OSHA has recently released a set of guidelines for Covid-19 related violations including a listing of the most common citations that employers have faced during Covid-19 related inspections. In this post, we’re detailing everything you need to be aware of to avoid these citations and keep your employees safe during the Covid-19 pandemic.
Most Common Covid-19 Violations
The most common Covid-19 related violations revolve mostly around respiratory protection, personal protective equipment, and recordkeeping procedures. Follow these guidelines to avoid getting cited by OSHA.
- Medical Evaluation: Be sure to provide a medical evaluation before an employee is fit-tested or uses a respirator. Make sure the medical evaluation is complete and is not missing any of the required information. You’ll also want to create appropriate fit test records.
- Fit Testing: If a respirator has a tight fitting face piece, be sure to perform an appropriate fit test. This should be done before the respirator is used for the first time or even when a different face piece model, size, or style is used. After the first fit test, it should be completed annually.
- Respiratory Protection Program: Be sure to create, implement, and maintain a documented respiratory protection program that includes worksite specific procedures. This should also detail procedures for fit testing, medical evaluation, and regular evaluation of the program. Also be sure to assign a dedicated program administrator to implement and maintain the respiratory safety program.
- Training and Information: It’s very important to consistently train employees on the proper use of respirators, as well as continuously retrain as needed when changes occur. Each employee should be able to demonstrate basic understanding of how to use the respirator, its limitations and capabilities, and standard operating procedures. This training must be done before an employee uses a respirator. If you determine that respirators can be used voluntarily, be sure to provide employees with the mandatory information on the use of respirators when not required under standard.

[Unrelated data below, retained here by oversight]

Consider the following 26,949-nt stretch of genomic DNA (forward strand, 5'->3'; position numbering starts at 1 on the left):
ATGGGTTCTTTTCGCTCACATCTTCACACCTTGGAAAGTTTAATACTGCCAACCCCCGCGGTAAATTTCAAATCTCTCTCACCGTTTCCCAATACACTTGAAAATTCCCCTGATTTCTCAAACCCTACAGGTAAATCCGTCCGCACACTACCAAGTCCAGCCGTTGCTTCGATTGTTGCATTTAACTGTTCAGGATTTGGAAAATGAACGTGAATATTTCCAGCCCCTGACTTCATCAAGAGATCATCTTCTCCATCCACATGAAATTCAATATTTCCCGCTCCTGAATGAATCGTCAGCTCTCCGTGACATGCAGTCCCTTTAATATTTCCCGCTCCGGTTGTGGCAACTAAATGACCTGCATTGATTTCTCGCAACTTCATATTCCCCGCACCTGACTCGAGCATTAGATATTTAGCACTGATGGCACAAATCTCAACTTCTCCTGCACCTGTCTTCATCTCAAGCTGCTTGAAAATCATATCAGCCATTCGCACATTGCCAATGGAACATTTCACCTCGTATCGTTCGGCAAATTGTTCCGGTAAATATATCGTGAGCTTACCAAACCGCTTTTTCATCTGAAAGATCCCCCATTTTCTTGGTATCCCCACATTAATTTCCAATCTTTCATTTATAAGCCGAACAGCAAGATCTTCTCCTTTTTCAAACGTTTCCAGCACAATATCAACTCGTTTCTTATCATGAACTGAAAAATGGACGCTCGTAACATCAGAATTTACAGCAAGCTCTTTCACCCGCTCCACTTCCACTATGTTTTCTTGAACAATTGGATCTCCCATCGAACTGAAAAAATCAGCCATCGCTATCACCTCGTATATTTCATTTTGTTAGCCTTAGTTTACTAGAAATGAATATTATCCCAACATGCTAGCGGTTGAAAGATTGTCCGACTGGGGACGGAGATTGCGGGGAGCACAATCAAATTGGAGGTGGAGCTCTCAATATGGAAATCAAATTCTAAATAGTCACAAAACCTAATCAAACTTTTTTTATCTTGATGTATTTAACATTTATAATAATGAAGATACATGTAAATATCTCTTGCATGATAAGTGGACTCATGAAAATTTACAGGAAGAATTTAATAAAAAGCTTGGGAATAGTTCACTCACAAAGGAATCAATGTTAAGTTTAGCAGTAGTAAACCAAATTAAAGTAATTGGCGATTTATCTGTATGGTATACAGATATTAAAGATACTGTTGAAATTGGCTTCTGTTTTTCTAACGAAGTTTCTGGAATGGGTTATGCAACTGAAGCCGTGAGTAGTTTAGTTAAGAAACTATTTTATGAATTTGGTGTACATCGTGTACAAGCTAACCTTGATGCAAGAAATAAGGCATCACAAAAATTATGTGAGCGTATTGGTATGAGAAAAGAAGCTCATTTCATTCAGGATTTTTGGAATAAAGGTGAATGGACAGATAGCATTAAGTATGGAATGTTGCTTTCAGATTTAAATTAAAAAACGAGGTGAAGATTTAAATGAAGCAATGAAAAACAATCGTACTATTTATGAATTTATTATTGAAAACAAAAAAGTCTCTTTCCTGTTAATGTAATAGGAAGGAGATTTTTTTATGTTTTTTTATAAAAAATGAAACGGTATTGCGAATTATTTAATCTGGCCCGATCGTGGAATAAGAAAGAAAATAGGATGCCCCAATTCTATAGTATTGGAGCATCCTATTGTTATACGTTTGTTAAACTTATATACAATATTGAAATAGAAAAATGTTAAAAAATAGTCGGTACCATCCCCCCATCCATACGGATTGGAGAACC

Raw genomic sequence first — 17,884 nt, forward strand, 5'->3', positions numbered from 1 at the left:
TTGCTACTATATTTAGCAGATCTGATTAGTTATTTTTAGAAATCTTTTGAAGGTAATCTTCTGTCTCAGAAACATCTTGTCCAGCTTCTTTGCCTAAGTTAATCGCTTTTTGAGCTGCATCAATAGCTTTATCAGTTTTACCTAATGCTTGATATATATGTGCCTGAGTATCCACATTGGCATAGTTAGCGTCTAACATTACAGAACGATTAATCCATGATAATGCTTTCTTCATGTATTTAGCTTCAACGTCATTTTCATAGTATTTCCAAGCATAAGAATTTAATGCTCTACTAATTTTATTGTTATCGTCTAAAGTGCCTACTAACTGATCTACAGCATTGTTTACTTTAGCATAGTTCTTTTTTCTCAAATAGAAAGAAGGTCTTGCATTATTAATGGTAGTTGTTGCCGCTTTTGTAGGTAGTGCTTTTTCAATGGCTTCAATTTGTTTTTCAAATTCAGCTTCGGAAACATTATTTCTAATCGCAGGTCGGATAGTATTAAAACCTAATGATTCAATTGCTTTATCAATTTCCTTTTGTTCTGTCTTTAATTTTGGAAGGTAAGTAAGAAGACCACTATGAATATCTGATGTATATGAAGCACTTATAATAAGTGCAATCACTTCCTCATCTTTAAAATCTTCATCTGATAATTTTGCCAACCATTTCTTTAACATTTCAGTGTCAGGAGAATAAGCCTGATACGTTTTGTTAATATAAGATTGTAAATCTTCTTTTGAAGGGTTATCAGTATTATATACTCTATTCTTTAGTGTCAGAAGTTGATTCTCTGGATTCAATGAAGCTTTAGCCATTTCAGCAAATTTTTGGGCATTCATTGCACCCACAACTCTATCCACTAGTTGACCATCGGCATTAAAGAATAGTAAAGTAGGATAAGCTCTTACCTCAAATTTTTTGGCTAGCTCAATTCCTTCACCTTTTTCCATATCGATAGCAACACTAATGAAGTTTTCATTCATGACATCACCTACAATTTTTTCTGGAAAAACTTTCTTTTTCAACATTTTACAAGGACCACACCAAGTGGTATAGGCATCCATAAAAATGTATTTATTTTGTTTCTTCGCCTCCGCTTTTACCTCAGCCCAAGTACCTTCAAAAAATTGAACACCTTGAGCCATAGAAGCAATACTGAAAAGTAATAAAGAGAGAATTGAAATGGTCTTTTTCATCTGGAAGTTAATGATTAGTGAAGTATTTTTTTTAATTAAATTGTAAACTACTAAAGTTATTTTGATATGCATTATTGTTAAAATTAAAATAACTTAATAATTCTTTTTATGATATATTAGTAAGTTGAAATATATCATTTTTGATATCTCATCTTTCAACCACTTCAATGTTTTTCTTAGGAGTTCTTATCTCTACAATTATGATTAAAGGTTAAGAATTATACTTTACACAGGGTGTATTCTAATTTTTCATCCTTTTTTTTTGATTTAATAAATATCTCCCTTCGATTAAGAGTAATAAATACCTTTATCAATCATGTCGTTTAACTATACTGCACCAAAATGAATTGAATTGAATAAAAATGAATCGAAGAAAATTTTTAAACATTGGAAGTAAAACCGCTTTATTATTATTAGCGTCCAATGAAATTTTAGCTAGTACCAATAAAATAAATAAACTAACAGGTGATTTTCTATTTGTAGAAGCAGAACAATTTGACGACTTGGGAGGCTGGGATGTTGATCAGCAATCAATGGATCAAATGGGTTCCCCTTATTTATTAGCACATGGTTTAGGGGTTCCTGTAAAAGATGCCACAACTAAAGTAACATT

- General Requirements: Always provide a NIOSH-certified respirator and ensure that it is the appropriate respirator for the hazard.
- Permissible Practice: When necessary, always provide an appropriate respirator to each employee to protect them from respiratory hazards.
- Maintenance and Care of Respirators: Always make sure respirators are stored safely and properly so as not to deform the face piece and avoid damage and contamination.
Personal Protective Equipment
- Hazard Assessment and Equipment Selection: You’ll want to assess the workplace to determine if there are any hazards present or have the potential to become present. Make sure this assessment is properly documented in writing. Then select the appropriate personal protective equipment (PPE) for each employee, and ensure that it fits each employee properly.
- Application: Always provide PPE that is in good sanitary condition.
- Training: Make sure to train each employee that is required to use PPE.
- Reporting: For any fatality that occurs within 30 days of a work-related incident, report the fatality to OSHA within 8 hours of finding out about it. OSHA should also be notified if an employee is admitted to the hospital for treatment.
- Recording Criteria: Keep required records of work-related fatalities, injuries, and illness. Under OSHA’s recordkeeping requirements, COVID-19 is a recordable illness, and thus employers are responsible for recording cases of COVID-19, if:
- The case is a confirmed case of COVID-19, as defined by the CDC
- The case is work-related
- The case involves one or more of the general recording criteria
General Duty Clause
It is the general responsibility of the employer to provide a workplace that is free from hazards for its employees. In order to meet this requirement, employers must establish procedures in the workplace to protect their employees from potential Covid-19 hazards by implementing standards such as social distancing or installing plastic barriers.
I hope this information was helpful to clarify the most common OSHA citations related to Covid-19. We are doing our best to stay up to date with Covid-19 regulations as they are being developed. If you have any questions or need assistance with your safety program or OSHA compliance, contact us today.